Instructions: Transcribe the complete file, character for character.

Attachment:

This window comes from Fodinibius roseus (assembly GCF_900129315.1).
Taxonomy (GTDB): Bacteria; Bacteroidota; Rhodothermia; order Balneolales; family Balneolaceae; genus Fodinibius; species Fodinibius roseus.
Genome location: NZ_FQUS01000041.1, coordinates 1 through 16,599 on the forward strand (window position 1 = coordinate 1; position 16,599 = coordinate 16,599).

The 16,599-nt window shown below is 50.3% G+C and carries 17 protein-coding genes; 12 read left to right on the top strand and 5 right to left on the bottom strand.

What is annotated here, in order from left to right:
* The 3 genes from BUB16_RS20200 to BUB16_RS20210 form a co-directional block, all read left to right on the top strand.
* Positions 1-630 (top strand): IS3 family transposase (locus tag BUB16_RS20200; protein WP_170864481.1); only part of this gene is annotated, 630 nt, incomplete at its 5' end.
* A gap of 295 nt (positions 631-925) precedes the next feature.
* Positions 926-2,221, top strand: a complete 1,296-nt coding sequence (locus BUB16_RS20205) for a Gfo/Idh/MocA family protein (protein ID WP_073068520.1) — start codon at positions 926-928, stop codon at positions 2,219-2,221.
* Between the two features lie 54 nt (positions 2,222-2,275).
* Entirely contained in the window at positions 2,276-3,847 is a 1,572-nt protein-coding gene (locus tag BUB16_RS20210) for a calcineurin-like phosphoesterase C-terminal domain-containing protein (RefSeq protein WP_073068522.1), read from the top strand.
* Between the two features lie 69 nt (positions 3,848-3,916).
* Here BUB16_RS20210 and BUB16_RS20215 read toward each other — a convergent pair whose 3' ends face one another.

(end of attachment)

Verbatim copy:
This window comes from Fodinibius roseus (assembly GCF_900129315.1).
Taxonomy (GTDB): Bacteria; Bacteroidota; Rhodothermia; order Balneolales; family Balneolaceae; genus Fodinibius; species Fodinibius roseus.
Genome location: NZ_FQUS01000041.1, coordinates 1 through 16,599 on the forward strand (window position 1 = coordinate 1; position 16,599 = coordinate 16,599).

The 16,599-nt window shown below is 50.3% G+C and carries 17 protein-coding genes; 12 read left to right on the top strand and 5 right to left on the bottom strand.

What is annotated here, in order from left to right:
* The 3 genes from BUB16_RS20200 to BUB16_RS20210 form a co-directional block, all read left to right on the top strand.
* Positions 1-630 (top strand): IS3 family transposase (locus tag BUB16_RS20200; protein WP_170864481.1); only part of this gene is annotated, 630 nt, incomplete at its 5' end.
* A gap of 295 nt (positions 631-925) precedes the next feature.
* Positions 926-2,221, top strand: a complete 1,296-nt coding sequence (locus BUB16_RS20205) for a Gfo/Idh/MocA family protein (protein ID WP_073068520.1) — start codon at positions 926-928, stop codon at positions 2,219-2,221.
* Between the two features lie 54 nt (positions 2,222-2,275).
* Entirely contained in the window at positions 2,276-3,847 is a 1,572-nt protein-coding gene (locus tag BUB16_RS20210) for a calcineurin-like phosphoesterase C-terminal domain-containing protein (RefSeq protein WP_073068522.1), read from the top strand.
* Between the two features lie 69 nt (positions 3,848-3,916).
* Here BUB16_RS20210 and BUB16_RS20215 read toward each other — a convergent pair whose 3' ends face one another.